The man whose arrest last year sparked international outrage because two mounted officers led him through downtown streets by a tether behind their horses, has filed a $1 million lawsuit against the city and police department.
Donald Neely is seeking $1 million in damages for mental anguish caused by his Aug. 3, 2019, arrest outside the Galveston Park Board of Trustees building, 601 23rd St.
The lawsuit, filed Wednesday in the 405th Judicial District Court, claims the actions of two white officers who arrested Neely, who is Black, were offensive, provocative, extreme and outrageous and caused him “embarrassment, humiliation and fear.”
“Neely felt as though he was put on display as slaves once were,” the lawsuit asserts. “He suffered from fear because one of the horses was acting dangerously, putting Neely in fear of being drug down the street by a run-away horse,” according to the lawsuit.
Houston attorney Julie Ketterman is representing Neely. She took over the case in March from prominent civil rights attorney Benjamin Crump, who initially represented Neely and his family and organized a march for justice in Galveston to call for police reform.
Neely, who was homeless at the time of this arrest, was sleeping on a sidewalk under an awning at the rear of the building when two mounted police officers patrolling downtown as part of a newly formed mounted unit encountered him.
He had been accused of trespassing before, and officers patrolling downtown had been informed of a no-trespassing order against him, according to the city.
Officers arrested Neely for trespassing at the public building, which also houses a U.S. post office.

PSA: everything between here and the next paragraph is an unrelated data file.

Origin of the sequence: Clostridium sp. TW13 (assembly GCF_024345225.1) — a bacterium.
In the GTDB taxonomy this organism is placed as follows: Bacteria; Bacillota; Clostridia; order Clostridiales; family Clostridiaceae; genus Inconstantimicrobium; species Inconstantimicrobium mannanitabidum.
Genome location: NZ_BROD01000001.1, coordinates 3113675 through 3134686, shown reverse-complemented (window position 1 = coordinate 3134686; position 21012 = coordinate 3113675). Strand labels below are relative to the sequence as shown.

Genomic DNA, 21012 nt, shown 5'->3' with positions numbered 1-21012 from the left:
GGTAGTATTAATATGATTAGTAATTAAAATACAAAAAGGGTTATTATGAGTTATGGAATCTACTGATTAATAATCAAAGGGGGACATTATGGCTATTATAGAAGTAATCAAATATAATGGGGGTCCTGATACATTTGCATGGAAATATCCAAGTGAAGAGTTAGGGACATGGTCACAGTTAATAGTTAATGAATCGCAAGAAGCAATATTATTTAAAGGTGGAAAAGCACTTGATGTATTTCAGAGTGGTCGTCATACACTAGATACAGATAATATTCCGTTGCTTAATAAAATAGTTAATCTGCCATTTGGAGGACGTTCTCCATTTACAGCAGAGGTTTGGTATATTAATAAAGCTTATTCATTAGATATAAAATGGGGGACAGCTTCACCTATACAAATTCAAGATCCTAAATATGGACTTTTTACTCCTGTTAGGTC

The officers, who were nearing the end of their shift, handcuffed Neely, attached a line to his hands and then walked him behind their horses about five blocks to a parking lot where they had left a horse trailer. Other officers arrived sometime later and transported Neely to the county jail in a motor vehicle.
The arrest occurred on a Saturday afternoon and was witnessed by residents and tourists visiting downtown.
Pictures of Neely’s arrest emerged on social media days later. The image of a Black man being led by two mounted white officers drew comparisons to images of slavery, and the pictures were featured on national news broadcasts and in international newspapers.
Details later emerged that revealed Neely was homeless and had been diagnosed with bipolar disorder.
He had been arrested numerous times for trespassing at downtown properties, including once for damaging a bathroom inside the park board building.
Neely was not accused of causing any damage on Aug. 3.
Prosecutors dropped the trespassing charges against Neely in March. In court documents, county prosecutors noted that while probable cause to charge Neely existed, he had sought mental health treatment after his arrest and was making progress. They argued dismissal was in the interest of justice.
Shortly after the arrest gained notice, Galveston Police Chief Vernon Hale said his officers used poor judgment by not waiting for a police car to pick up Neely.
A criminal review of Neely’s arrest conducted by the Texas Rangers resulted in no charges being filed against the officers. The city refused to release documents from a policy review of the arrest conducted by the Galveston County Sheriff’s Office.
State law prohibits public disclosure of information about officer misconduct and discipline, the city said in a letter to the Texas Attorney General’s Office challenging an information request filed by The Daily News. The attorney general sided with the city.
The attorney general’s ruling notes the officers involved in Neely’s arrest were not disciplined by the department. The technique used to transport Neely was in accordance with the training officers had received, officials said.
At the time of Neely’s arrest, however, the department still was developing policies for mounted officers patrolling city streets. The department had previously used mounted officers only during large crowd events such as Mardi Gras.
The mounted downtown patrol was discontinued after Neely’s arrest.
City officials declined Friday to comment about the lawsuit. City attorneys hadn’t filed a response to the lawsuit as of Friday.